Past and present expatriates

Jul 10th, 2001, 11:30 AM
  #21  
John
Guest
 
Posts: n/a
Former US expat in Scotland. I am forwarding this thread to the IRS.
 
Jul 10th, 2001, 11:39 AM
  #22  
Linda
Guest
 
Posts: n/a
I spent 16 years overseas with the U.S. Air Force. Sure miss it now that I'm retired (from the AF, not life)
 
Jul 10th, 2001, 01:43 PM
  #23  
XXX
Guest
 
Posts: n/a
I'm a future expat going to Southern France please help to calm my nerves. We're going because of job relocation, maybe for good. I'm very concerned about the changes I need someone that has been through what I'm about to encounter to help calm my nerves. I've visited and it has always been a dream to move there like every vacation you take you want to move there, now that it's a reality the feeling is very different.
 
Jul 10th, 2001, 02:00 PM
  #24  
Ernie
Guest
 
Posts: n/a
I spent much of my twenties in France with side trips to Spain, Italy and Austria. Money went far in Germany and Austria in those days after we whipped the krauts and sent Kaiser Bill running with his pants around his ankles and his shriveled ass for all to gaze at.
 
Jul 10th, 2001, 02:47 PM
  #25  
PB
Guest
 
Posts: n/a
Tim,

You are correct...although technically (and legally) what I wrote was correct in my case. LOL.
Does anyone else have a problem keeping their languages 'separate' ??

Patricia
 
Jul 10th, 2001, 03:12 PM
  #26  
Linda
Guest
 
Posts: n/a
To PB: Yes, I do. I speak some Italian. But I moved from Italy to the French-speaking portion of Belgium. Was always trying to throw Italian words at my Belgian friends, and wondered why they didn't understand me! Now I'm learning Spanish. Having a basis in Italian (and 3 years of high school Latin) has helped, but, "Mama Mia", I DO get them mixed up.
 
Jul 10th, 2001, 03:31 PM
  #27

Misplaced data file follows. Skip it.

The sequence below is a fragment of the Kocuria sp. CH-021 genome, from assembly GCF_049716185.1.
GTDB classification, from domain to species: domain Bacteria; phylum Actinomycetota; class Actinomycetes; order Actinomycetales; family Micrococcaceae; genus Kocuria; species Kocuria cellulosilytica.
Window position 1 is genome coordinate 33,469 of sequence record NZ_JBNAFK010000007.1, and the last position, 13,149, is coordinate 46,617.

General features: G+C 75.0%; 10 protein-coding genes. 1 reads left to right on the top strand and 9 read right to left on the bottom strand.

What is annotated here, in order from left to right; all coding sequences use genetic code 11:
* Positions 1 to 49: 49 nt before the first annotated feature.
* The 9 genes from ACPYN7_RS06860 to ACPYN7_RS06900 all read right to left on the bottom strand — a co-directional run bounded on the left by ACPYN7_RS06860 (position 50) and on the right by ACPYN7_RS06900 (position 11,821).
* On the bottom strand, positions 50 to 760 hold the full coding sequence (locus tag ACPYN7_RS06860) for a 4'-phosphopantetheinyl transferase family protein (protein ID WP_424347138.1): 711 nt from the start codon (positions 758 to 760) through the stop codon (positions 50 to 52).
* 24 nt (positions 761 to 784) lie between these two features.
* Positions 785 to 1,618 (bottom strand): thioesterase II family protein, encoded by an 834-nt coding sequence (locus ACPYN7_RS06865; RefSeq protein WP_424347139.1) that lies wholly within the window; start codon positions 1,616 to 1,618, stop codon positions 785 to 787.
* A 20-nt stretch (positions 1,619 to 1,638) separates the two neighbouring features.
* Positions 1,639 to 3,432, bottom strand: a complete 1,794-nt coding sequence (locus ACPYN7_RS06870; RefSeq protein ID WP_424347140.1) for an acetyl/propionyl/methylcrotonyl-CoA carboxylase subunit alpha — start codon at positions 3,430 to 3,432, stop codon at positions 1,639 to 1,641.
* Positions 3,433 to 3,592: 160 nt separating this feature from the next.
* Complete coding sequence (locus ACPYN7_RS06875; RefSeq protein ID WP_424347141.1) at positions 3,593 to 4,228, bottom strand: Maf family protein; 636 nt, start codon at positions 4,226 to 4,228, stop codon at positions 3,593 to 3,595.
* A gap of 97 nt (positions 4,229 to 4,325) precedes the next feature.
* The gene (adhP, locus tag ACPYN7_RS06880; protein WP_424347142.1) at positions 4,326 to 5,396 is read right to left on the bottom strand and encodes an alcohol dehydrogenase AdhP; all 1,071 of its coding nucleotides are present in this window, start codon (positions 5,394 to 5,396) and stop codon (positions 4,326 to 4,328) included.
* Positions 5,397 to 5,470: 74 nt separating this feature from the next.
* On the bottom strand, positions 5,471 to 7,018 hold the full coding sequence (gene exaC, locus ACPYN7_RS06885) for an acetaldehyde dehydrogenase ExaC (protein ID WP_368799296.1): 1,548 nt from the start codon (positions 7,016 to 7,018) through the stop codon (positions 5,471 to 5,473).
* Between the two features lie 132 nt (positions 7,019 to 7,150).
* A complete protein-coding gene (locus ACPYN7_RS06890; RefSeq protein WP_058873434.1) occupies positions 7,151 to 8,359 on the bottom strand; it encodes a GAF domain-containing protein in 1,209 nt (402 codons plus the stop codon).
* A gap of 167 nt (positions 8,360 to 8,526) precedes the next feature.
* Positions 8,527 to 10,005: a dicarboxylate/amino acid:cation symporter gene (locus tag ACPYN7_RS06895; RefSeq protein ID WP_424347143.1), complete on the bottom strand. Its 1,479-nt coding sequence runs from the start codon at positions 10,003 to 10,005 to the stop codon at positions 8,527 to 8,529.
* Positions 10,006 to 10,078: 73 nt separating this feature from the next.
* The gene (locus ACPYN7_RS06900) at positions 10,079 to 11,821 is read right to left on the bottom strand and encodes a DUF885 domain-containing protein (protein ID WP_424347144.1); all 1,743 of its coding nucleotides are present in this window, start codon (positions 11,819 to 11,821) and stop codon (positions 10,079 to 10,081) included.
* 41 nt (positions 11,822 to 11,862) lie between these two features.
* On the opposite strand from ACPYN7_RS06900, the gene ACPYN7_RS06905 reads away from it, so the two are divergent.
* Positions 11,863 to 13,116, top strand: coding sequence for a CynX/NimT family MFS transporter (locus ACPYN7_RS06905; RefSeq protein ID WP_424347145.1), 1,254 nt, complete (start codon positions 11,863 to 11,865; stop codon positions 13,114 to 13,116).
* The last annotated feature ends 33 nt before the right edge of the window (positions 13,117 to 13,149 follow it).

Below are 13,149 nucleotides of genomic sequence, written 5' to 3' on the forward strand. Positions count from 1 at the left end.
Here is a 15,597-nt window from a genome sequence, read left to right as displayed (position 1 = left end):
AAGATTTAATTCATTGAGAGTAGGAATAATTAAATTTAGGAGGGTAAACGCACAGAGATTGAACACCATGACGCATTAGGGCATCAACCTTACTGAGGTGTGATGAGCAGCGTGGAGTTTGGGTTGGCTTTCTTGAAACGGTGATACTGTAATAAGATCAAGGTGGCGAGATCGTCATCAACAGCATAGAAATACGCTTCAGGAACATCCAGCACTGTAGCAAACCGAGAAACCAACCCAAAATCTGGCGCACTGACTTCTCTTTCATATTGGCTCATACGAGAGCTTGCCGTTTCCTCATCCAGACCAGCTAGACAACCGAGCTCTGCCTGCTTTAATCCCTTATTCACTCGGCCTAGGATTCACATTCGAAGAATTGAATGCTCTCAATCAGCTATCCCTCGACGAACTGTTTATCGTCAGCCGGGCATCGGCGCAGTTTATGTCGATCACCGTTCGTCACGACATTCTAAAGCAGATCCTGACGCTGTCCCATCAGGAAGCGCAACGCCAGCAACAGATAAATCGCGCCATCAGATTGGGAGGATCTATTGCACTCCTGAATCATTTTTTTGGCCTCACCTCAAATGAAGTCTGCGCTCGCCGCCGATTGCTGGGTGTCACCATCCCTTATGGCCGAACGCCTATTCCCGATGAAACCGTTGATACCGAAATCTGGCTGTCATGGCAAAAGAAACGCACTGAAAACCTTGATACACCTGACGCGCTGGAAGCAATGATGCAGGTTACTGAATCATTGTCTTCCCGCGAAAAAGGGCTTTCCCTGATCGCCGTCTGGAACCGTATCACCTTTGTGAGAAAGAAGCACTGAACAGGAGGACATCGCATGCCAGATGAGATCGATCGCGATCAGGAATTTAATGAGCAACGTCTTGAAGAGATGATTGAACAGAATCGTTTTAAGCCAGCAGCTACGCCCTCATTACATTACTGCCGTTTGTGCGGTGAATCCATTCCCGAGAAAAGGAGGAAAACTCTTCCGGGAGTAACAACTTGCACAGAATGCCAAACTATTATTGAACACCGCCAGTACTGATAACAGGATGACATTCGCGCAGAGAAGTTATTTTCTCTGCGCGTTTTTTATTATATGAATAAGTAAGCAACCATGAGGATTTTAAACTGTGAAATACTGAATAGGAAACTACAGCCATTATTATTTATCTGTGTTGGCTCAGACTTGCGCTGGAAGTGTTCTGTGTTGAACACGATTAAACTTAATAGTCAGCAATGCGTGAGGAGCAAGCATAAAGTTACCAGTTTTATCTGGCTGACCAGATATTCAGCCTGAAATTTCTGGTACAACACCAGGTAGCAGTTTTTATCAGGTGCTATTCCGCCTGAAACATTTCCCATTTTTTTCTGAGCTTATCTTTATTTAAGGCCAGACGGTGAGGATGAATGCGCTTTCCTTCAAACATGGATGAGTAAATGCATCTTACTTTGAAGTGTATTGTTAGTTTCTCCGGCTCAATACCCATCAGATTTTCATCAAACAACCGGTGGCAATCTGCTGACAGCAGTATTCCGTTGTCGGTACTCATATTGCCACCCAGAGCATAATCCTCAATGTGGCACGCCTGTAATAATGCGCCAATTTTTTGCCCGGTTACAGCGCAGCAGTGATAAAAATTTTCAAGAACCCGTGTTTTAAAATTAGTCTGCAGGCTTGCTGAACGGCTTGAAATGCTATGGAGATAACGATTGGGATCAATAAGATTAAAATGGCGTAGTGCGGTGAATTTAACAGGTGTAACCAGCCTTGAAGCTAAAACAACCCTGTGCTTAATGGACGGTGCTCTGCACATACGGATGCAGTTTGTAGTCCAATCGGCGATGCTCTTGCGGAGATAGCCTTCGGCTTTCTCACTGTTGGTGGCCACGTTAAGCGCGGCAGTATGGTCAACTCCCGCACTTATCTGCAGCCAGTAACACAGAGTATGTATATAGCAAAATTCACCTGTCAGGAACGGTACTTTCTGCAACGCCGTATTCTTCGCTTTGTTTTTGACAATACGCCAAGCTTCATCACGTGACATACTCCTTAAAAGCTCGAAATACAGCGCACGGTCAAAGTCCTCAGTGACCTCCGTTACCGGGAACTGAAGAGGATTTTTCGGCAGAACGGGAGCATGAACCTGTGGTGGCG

Michele
Guest
 
Posts: n/a
Currently US expats in London and spent 3 years in Singapore.

And we pay US taxes, John!
 
Jul 10th, 2001, 04:09 PM
  #28  
aimee
Guest
 
Posts: n/a
I lived in Paris for a year approximately 9 years ago. I miss it terribly!
 
Jul 10th, 2001, 04:34 PM
  #29  
janis
Guest
 
Posts: n/a
Patricia - I have that problem. My vocabulary is so "English" that I often can't remember the American terminology. It is all Multi-storey car park, not-to-worry, Aubergine, bonnet, boot, pavement, Ring up, motor, day return, etc, etc, etc.
 
Jul 10th, 2001, 05:10 PM
  #30  
rich
Guest
 
Posts: n/a


In 35 years of trying to find out where the dinosaurs died, three years in London, two in Cairo, three in Jakarta, three in Moscow and four in Oklahoma (perhaps the worst culture shock) . . with temporary assignments in Dubai, Norway, Netherlands, Libya, Iran and just about anywhere there were geological anomalies and deals to be made. Now finally able to go places and just see the sights!

Rich
 
Jul 10th, 2001, 07:50 PM
  #31  
z
Guest
 
Posts: n/a
Am currently an expat in Moscow. The dinosaurs die hard here!
 
Jul 11th, 2001, 06:53 AM
  #32  
Tim
Guest
 
Posts: n/a
Patricia, I concede that you're partially correct.

John, even I had to file a US tax return when I moved back home to Ireland for awhile, since I have a green card.

Just applied for citizenship. Should have done it before the election. Oh well. I learned my lesson.
 
Jul 11th, 2001, 08:11 AM
  #33  
jhm
Guest
 
Posts: n/a
For those expat wannabes, there's an article on combining your love of travel with work on today's msn.com page....
 
Jul 14th, 2001, 01:48 AM
  #34  
HMMMM!
Guest
 
Posts: n/a
So why don't more people work overseas? It seems a great way to see the world.
 
Jul 14th, 2001, 01:52 PM
  #35  
StCirq
Guest
 
Posts: n/a
Tim: Actually, you mean you're "partly" correct. "Partially" means with bias. Or maybe you did mean that? Anyway, back to the discussion.
 
Jul 14th, 2001, 11:02 PM
  #36  
Michelle
Guest
 
Posts: n/a
I know the original question concerned the number of expatriates on this board, however, there are some interesting figures in this morning's Sunday Times (London).